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What to Do if Your Preventative Oral Health Routine Isn't Working

Sometimes, despite your best efforts, tooth decay and gum disease can crop up. It might not be anything you did wrong. As we age, cavities get more and more difficult for us to avoid, even if we’re consistent in our oral health care routines. Stress, minute changes in diet or nutrition, or even recent illnesses can set decay processes in motion.

So what do you do when your preventative measures — like brushing twice daily, flossing daily, rinsing with mouthwash and chewing sugarless gum after meals — stop working? Let’s talk about that today and hash out a plan.

Step 1: Schedule an appointment with your dentist.
At the first sign of a cavity or gum problem, you should get in to see your oral health care provider. Why? Well, the most compelling reason may be that he or she may be able to save you a lot of money.

Left untreated, cavities can quickly worsen. Dental infections, tooth fractures and tooth loss can be expensive to treat. Crowns, root canals and dental bridges can be quite expensive — especially if you don’t have comprehensive dental insurance coverage — often ranging into thousands of dollars of avoidable cost. But, if you get to the dentist at the first sign of trouble, you may be able to come away with a simple filling, or even just a bit of sealant applied to the developing cavity. If it’s the latter, you might even be able to avoid the drill!

When you go for that dentist’s appointment, make sure you’re open and honest with your dentist and hygienist about your oral health care habits, about your diet choices and about your oral health history.

No one will judge you on your oral health habits — we promise! Your dentist has probably seen and heard just about everything, so very little you could say would cause so much as a head shake. When you’re honest with your provider, he or she can determine whether you need to step up your everyday dental care, or if there is a more serious underlying problem.

Step 2: Avoid overbrushing.
Did you know that it’s actually possible to overbrush your teeth? It’s true.
It’s also possible to cause gum recession if you brush too frequently, brush too hard, use the wrong brushing motion, or use the wrong type of toothbrush. You should only use soft-bristled brushes approved by the American Dental Association (ADA)!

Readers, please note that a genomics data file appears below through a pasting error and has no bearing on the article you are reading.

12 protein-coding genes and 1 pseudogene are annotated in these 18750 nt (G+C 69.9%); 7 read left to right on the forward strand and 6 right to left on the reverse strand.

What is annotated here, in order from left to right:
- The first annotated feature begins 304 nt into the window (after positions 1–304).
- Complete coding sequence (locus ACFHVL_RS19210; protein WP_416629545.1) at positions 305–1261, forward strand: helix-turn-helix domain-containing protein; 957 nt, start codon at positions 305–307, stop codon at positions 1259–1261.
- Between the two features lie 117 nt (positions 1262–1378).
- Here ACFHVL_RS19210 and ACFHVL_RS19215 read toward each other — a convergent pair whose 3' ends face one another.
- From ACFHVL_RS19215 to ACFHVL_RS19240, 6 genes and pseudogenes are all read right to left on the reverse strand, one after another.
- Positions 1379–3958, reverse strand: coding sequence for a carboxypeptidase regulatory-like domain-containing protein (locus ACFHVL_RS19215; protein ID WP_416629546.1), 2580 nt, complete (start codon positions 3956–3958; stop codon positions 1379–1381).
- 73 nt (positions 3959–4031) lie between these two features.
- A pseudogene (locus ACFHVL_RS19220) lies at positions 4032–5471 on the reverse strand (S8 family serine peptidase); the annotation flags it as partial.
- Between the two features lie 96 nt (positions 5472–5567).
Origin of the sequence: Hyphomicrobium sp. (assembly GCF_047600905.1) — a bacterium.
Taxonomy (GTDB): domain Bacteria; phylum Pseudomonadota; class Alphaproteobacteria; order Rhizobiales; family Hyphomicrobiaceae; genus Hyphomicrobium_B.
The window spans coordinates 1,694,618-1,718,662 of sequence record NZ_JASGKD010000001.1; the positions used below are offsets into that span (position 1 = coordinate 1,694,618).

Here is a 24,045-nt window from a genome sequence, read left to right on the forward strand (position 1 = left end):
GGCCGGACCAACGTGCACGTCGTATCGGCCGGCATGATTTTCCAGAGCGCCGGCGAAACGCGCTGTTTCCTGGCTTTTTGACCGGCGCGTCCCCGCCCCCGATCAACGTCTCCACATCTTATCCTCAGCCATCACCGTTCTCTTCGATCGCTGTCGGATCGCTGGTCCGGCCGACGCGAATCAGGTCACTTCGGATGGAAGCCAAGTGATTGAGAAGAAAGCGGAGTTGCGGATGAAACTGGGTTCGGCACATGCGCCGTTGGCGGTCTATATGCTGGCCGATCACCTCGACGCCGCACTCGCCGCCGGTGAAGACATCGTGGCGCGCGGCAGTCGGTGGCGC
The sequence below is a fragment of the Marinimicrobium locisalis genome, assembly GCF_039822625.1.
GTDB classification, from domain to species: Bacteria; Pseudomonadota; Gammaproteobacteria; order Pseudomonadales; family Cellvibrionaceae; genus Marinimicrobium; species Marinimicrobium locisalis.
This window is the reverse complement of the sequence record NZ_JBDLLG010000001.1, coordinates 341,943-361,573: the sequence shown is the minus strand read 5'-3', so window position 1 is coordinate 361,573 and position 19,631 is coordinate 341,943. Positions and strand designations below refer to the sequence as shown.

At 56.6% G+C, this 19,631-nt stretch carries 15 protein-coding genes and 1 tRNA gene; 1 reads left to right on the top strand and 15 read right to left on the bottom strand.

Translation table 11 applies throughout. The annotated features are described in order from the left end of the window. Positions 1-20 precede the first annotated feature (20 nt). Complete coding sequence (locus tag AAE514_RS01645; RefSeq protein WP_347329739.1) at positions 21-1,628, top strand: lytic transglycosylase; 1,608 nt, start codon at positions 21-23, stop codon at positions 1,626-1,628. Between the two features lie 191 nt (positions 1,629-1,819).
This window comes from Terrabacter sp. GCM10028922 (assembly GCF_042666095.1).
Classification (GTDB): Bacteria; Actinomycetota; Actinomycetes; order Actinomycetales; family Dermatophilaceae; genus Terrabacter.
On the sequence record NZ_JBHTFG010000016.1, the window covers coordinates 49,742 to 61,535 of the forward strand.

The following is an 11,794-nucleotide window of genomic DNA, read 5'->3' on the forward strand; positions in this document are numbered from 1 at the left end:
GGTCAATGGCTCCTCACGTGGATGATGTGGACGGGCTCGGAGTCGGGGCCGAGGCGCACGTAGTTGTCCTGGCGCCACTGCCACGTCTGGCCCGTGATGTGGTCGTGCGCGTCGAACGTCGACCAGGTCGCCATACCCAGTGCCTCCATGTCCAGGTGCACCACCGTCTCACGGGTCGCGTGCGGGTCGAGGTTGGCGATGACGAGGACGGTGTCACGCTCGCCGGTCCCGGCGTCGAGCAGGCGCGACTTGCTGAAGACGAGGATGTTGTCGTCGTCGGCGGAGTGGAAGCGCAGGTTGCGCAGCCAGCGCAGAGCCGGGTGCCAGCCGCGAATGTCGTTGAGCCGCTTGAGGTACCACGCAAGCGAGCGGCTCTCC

Many American adults still brush in circles, like they were taught when they were young. But we now know that brushing in circles can actually damage the delicate tissues of the gums and cause gum line recession.

Try brushing at a 45-degree angle to the outer surfaces of the teeth using a wiggling, up-and-down motion, being sure to get the bristles into the spaces in and around your teeth. Be sure to brush the back and chewing surface of every tooth. And go easy — don’t scrub so hard you damage the enamel of your teeth!

When you’re done brushing your teeth, lightly, very lightly, brush the all the soft tissue surfaces — along the gums, the inner surfaces of the cheeks, on and under your tongue, and the roof of your mouth. This will help to scrape off the harmful bacteria that cause bad breath, tooth decay and gum disease. Then, rinse with thoroughly with water, spit, and gargle an ADA-approved, antibacterial mouthwash like Listerine or Scope.

If you think you might be over brushing or brushing incorrectly, don’t change your routine on your own. You should talk to your dentist about your brushing habits and technique, and let him or her guide you to a better brushing routine.

Step 3: Once you’ve been for your first dental appointment, keep going!
Dental medicine isn’t a one-shot cure-all. There’s no magic filling or miracle mouthwash we can give you to make harmful bacteria stop living in your mouth. They just do.

You and your dentist are in the fight to maintain your oral health for the duration. It’s never going to end. You need to be going for regular deep cleanings and checkups (every 6 months is recommended). You need to follow through faithfully on the advice your dentist gives you for home care. And you need to pay close attention to the health of your teeth and gums — for the rest of your life.

That’s not hard to do. In fact, once you’ve made twice-a-day brushing, regular flossing and a low-sugar/low-acid diet your regular routine, it’ll feel weird to miss a day of brushing. A good oral health care routine is cheap, easy to follow and good for your smile.

Need to find a dentist in Colorado? Click here to contact us and schedule your new patient dental visit! We’re here and happy to help. Or, if you already have a provider and haven’t been in the office for a while, schedule your next appointment right away.

A beautiful, healthy smile begins with your good oral health care habits. But no matter how diligent you are, you need an expert dentist to back you up.